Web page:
The market was a lot of fun. I hadn't been shopping for food or ingredients yet and it felt like a whole new world to delve into. Our chef for the day showed us three types of curry paste - red curry, green curry and panang curry. While you can buy it already made, he would be teaching us how to make it from scratch today. Eek!
As a side note, Thailand has some of the most peculiar produce! It seems like it should grow under water or on another planet. Seriously, what is this?! It's so pretty and bizarre at the same time!
Part of my concern throughout this market experience is whether or not I'll be able to find these products back home in New York City. I had to go to THREE different grocery stores just to find ingredients for birthday cake I made for my roommate. What are the odds the stores will have ingredients I need for Thai dishes??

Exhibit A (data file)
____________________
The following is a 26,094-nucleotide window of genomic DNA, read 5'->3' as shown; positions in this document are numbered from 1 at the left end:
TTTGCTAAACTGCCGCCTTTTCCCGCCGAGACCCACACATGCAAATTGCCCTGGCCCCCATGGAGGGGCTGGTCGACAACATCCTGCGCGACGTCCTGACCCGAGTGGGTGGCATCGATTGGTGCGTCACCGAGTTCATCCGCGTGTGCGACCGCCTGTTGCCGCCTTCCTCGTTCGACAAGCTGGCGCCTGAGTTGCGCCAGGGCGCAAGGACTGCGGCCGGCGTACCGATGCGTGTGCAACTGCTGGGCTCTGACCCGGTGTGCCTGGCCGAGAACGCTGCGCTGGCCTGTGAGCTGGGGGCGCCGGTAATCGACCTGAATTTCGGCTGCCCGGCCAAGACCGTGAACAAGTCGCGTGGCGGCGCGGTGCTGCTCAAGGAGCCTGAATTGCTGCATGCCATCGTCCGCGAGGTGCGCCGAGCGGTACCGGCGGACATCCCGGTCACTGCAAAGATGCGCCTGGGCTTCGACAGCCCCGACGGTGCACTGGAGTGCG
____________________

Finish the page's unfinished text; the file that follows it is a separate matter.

Again with the crazy produce. I need to try these before I leave. I just have no idea how to eat them. I will have to learn, I suppose.
I did pick up a few ingredients to bring home. It's hard not knowing which spices and seasonings will be hardest to find but I picked out the ones I'd need for Panang Curry.
After shopping for ingredients at the market, we drove out of the city for about an hour. The buildings became less frequent and the scenery out the window became more and more dense with everything lush and green.
We ended up at this big house of sorts, where each of us had a gas stove, cutting board, apron and recipe book awaiting us. It was fun. It felt so official having my own station where I could cook.